Self-directed professional development has been outlined as a way for individuals to take control of their own learning, as a way for learning to be more effective by being more personal and relevant. Self-directed learning can be seen as a cure-all to the frustrating, ‘one size fits all’, top-down approach to teacher development which you may have experienced yourself. If self-directed PD can help provide individuals and organizations with such benefits then we must look at the potential barriers towards the implementation of such practice, and how organizations can help a culture of sustainable self-directed learning flourish.
In order to achieve these goals, schools and institutions should look to the fundamentals of self-directed PD and help to support the components which make it successful. Let’s begin with the following areas:
- Control: How do we empower ownership and control over learning?
- Flexibility: How do we organise learning content to ensure flexible access and use?
- Motivation: How do we try to ensure that this is sustained and self-perpetuating?
From the perspective of the organization, these three areas can be harnessed as our drivers of culture change towards one of independent learning. However, in order to offer comprehensive answers to these questions, we must have a clear understanding of the potential challenges, including:
- Lack of structure and organization, and how that can affect motivation and direction.
- Issues around resources and how to use, access, and exploit certain resources.
- The potential for isolation and the need to scaffold social learning in certain circumstances.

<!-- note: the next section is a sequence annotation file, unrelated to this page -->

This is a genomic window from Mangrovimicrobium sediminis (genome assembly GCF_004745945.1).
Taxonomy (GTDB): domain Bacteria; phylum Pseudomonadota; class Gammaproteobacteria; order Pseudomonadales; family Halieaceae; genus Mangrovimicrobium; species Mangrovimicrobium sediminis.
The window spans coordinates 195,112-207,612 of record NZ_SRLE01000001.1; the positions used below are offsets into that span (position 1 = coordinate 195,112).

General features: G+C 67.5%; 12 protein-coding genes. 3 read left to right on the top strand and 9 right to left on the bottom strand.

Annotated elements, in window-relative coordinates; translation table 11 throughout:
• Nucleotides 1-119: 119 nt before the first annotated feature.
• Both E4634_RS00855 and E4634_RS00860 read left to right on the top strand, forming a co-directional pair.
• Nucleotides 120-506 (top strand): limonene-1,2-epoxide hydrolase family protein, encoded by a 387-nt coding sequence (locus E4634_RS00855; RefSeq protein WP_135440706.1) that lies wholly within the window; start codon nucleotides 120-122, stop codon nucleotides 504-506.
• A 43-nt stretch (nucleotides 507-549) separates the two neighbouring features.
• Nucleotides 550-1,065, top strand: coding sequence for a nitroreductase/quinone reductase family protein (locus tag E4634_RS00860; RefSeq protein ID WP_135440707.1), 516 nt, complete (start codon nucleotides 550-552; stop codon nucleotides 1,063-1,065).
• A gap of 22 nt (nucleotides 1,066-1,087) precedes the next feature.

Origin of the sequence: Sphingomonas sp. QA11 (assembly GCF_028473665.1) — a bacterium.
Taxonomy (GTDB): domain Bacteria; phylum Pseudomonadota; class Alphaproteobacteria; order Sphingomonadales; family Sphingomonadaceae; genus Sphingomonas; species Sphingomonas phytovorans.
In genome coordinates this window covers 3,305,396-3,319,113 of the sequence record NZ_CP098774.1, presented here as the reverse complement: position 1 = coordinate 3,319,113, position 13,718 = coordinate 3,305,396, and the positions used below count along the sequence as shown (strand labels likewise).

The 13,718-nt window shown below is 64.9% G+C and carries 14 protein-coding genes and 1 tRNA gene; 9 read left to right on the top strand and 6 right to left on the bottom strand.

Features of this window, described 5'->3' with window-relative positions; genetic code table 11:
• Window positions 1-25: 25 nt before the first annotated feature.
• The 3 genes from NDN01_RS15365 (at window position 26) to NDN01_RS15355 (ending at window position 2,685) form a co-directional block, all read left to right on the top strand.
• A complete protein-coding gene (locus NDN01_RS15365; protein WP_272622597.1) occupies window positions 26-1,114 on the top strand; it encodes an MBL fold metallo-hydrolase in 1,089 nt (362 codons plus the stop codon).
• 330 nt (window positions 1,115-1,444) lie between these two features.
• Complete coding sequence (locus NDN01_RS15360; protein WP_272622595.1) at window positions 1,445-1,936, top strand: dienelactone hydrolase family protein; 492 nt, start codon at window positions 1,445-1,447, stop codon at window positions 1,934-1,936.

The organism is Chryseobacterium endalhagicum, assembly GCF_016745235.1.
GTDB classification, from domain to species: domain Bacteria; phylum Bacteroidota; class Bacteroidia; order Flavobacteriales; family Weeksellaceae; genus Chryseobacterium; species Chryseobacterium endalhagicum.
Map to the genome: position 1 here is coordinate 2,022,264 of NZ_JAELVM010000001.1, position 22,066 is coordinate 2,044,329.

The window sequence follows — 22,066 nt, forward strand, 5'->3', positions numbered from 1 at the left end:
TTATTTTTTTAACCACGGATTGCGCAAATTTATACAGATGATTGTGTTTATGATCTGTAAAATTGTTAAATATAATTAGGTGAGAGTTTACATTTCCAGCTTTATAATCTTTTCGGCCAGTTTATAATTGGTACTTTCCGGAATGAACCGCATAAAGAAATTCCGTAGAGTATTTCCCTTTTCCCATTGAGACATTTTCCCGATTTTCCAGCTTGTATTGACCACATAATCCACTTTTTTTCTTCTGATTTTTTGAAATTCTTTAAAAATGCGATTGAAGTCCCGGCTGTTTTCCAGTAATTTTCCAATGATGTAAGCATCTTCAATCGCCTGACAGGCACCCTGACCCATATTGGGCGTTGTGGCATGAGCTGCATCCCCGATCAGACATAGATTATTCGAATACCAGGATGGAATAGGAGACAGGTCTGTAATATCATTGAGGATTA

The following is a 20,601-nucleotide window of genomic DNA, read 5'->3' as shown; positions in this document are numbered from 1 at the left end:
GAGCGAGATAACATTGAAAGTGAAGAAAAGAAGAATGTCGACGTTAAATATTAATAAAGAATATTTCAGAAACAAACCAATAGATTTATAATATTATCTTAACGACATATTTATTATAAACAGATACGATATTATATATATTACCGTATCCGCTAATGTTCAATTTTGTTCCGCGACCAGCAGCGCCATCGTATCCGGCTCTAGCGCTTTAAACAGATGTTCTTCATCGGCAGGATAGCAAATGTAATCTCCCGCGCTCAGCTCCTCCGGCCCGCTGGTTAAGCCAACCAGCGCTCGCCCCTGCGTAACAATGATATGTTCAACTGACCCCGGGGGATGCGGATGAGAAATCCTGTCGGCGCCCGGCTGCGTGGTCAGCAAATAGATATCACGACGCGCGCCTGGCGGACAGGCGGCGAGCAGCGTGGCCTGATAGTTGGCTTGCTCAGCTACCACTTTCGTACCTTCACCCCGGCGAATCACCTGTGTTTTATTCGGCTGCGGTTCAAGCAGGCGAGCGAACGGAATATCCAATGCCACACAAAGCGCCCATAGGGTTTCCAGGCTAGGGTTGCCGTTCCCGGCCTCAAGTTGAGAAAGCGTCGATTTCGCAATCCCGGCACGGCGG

From a personal perspective, from my experience engaging in self-directed PD I can say that the biggest difficulties were the lack of feedback and the need for a second pair of eyes, or to have a colleague as a sounding board to help me make sense of certain elements of my own development.
What makes our development motivating, beneficial, and sustainable?
Deci and Ryan Self-Determination Theory (2017) looks at self-directed learning and how to provide the best conditions for engagement, based mainly on motivating participation. This theory suggests that we need to focus on meeting three basic needs in order to promote participation: autonomy, competence, and relatedness. While autonomy goes back to our mention of control in a previous section, the sense of competence is an area which may be neglected in discussions on development, so we should address it here. This theory suggests that learners are motivated by knowing something about the topic at hand, by having a degree of competence in the skill or knowledge area. In terms of self-directed PD this would suggest to us that learning material should be engaged with in order to add a deeper understanding of an already existing knowledge/skill base. A venture into an entirely unknown area of knowledge, unsupported by expert guidance, may be demotivating. ‘Relatedness’ in this case can best be defined as how relevant the information or activity is to the teachers’ context. This guides us again towards utilising social learning as a scaffold for supporting self-directed learning, and encouraging peer-to-peer relationships as a valid avenue for learning.
Relevant to us here as well is Davachi and the AGES Model of Learning (2010) which outline four principles that can help guide our learning in this case: